We know, As per Doppler effect, if an object travels with speed close to that of light, if appears red if it goes away from observer and it appears blue if it comes towards the observer.

My question is what will happen if

  1. The object itself is of red color and going away from observer nearly with speed of light

  2. The object is of blue color and coming towards the observer nearly with speed of light.

This is my first day on this platform. I am sorry if i have typed anything wrong.

  • $\begingroup$ Things that are too red or too blue cannot be seen by human eyes and are black like ultraviolet and infrared. It's just a matter of shorter or longer wavelengths. $\endgroup$
    – DKNguyen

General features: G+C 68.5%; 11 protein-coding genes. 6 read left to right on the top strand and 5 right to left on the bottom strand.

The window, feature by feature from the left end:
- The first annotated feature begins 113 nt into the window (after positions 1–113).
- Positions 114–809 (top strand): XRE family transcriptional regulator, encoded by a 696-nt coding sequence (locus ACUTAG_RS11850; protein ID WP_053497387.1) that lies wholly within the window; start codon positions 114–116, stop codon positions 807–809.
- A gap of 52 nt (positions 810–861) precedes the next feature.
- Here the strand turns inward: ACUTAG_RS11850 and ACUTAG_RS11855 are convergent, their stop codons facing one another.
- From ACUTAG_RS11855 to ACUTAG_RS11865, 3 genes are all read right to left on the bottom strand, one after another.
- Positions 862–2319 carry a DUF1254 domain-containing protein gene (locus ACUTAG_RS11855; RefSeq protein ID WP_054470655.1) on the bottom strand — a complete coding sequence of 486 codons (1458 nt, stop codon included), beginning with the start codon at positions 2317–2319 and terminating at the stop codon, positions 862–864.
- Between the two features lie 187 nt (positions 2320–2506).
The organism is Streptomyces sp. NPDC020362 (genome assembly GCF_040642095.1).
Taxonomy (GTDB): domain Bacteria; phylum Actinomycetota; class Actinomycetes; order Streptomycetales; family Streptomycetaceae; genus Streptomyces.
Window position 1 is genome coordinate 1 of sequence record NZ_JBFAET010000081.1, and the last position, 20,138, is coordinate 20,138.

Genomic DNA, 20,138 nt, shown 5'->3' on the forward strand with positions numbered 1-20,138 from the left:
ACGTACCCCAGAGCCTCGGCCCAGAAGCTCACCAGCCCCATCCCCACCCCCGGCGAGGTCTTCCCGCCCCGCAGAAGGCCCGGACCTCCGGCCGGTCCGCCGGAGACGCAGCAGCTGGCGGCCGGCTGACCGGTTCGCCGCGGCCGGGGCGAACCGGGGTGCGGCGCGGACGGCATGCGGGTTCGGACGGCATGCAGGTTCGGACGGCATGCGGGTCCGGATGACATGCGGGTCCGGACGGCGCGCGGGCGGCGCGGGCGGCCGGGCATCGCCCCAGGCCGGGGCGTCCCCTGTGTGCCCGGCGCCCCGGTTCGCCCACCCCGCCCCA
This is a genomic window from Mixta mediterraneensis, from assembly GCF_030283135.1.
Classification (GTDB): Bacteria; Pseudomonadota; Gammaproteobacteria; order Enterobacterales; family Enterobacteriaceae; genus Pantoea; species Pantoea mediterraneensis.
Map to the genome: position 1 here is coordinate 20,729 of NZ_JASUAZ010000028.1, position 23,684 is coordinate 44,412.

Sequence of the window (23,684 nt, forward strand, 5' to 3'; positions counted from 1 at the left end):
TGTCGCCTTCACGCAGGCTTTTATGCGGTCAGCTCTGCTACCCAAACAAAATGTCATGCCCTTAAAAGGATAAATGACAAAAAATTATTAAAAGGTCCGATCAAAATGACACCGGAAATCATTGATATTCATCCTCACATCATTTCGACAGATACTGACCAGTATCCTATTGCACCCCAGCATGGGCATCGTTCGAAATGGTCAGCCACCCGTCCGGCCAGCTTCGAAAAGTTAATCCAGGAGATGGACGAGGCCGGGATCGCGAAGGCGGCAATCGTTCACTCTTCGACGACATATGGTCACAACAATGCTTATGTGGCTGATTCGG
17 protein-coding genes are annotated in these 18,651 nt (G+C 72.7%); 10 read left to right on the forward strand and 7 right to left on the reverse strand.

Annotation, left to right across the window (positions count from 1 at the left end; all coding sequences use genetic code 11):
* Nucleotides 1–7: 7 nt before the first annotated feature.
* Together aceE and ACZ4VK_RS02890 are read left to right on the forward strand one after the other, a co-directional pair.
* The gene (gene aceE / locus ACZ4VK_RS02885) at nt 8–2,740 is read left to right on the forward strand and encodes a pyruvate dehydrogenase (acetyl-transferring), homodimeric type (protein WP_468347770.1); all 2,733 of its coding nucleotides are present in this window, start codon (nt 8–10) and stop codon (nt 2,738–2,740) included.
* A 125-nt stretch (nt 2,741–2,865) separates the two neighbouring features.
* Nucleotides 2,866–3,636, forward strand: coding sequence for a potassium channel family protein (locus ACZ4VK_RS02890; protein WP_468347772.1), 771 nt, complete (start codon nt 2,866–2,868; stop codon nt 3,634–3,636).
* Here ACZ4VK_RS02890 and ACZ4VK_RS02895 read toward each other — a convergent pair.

Jul 16, 2021 at 3:09
  • $\begingroup$ Blue will be Rontgen or even hard gamma. Red will become radio. The other way round then red can be blue or blue can be red. $\endgroup$
    – user307025
    Jul 16, 2021 at 3:16
  • $\begingroup$ To clarify, an object does not "become red" if it is approaching (unless it is white to start with); rather its frequency is reduced. Nor does it "become blue" if receding; its frequency is increased. You should now be able to answer your own question. $\endgroup$
    – m4r35n357
    Jul 16, 2021 at 9:49

2 Answers 2


"Redshift" is really an idiom for "increase in wavelength" and blueshift means "decrease in wavelength. They get their names because red is the largest wavelength of the visible spectrum and blue (near) the shortest.


The Doppler effect will shorten any wavelength from a source moving towards the observer (blue shift) and lengthen any wavelength moving away from the observer (red shift). This is true whether the source is emitting wavelengths anywhere within, above, or below the visible spectrum.


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